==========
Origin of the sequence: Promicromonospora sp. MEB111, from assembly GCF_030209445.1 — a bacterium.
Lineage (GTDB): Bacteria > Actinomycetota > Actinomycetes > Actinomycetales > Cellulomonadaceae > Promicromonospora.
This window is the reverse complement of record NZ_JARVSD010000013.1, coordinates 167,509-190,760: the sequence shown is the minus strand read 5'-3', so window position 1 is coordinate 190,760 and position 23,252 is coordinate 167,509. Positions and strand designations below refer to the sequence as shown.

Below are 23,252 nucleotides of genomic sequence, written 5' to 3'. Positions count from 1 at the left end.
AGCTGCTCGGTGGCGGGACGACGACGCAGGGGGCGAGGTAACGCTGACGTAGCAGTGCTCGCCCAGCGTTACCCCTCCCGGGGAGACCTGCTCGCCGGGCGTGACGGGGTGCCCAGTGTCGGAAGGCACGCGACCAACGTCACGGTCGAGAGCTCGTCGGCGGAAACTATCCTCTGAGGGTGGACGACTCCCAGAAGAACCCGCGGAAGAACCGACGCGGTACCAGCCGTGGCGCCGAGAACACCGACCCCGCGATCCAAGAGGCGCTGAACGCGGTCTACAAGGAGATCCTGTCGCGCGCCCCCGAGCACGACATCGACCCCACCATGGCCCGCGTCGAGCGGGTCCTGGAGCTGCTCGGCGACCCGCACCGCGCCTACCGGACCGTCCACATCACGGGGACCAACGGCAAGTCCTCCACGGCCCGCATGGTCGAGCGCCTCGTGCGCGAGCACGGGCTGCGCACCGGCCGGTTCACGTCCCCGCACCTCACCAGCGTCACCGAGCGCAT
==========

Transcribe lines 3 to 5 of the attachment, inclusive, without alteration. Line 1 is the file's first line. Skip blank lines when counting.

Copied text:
This window is the reverse complement of record NZ_JARVSD010000013.1, coordinates 167,509-190,760: the sequence shown is the minus strand read 5'-3', so window position 1 is coordinate 190,760 and position 23,252 is coordinate 167,509. Positions and strand designations below refer to the sequence as shown.

Below are 23,252 nucleotides of genomic sequence, written 5' to 3'. Positions count from 1 at the left end.
AGCTGCTCGGTGGCGGGACGACGACGCAGGGGGCGAGGTAACGCTGACGTAGCAGTGCTCGCCCAGCGTTACCCCTCCCGGGGAGACCTGCTCGCCGGGCGTGACGGGGTGCCCAGTGTCGGAAGGCACGCGACCAACGTCACGGTCGAGAGCTCGTCGGCGGAAACTATCCTCTGAGGGTGGACGACTCCCAGAAGAACCCGCGGAAGAACCGACGCGGTACCAGCCGTGGCGCCGAGAACACCGACCCCGCGATCCAAGAGGCGCTGAACGCGGTCTACAAGGAGATCCTGTCGCGCGCCCCCGAGCACGACATCGACCCCACCATGGCCCGCGTCGAGCGGGTCCTGGAGCTGCTCGGCGACCCGCACCGCGCCTACCGGACCGTCCACATCACGGGGACCAACGGCAAGTCCTCCACGGCCCGCATGGTCGAGCGCCTCGTGCGCGAGCACGGGCTGCGCACCGGCCGGTTCACGTCCCCGCACCTCACCAGCGTCACCGAGCGCAT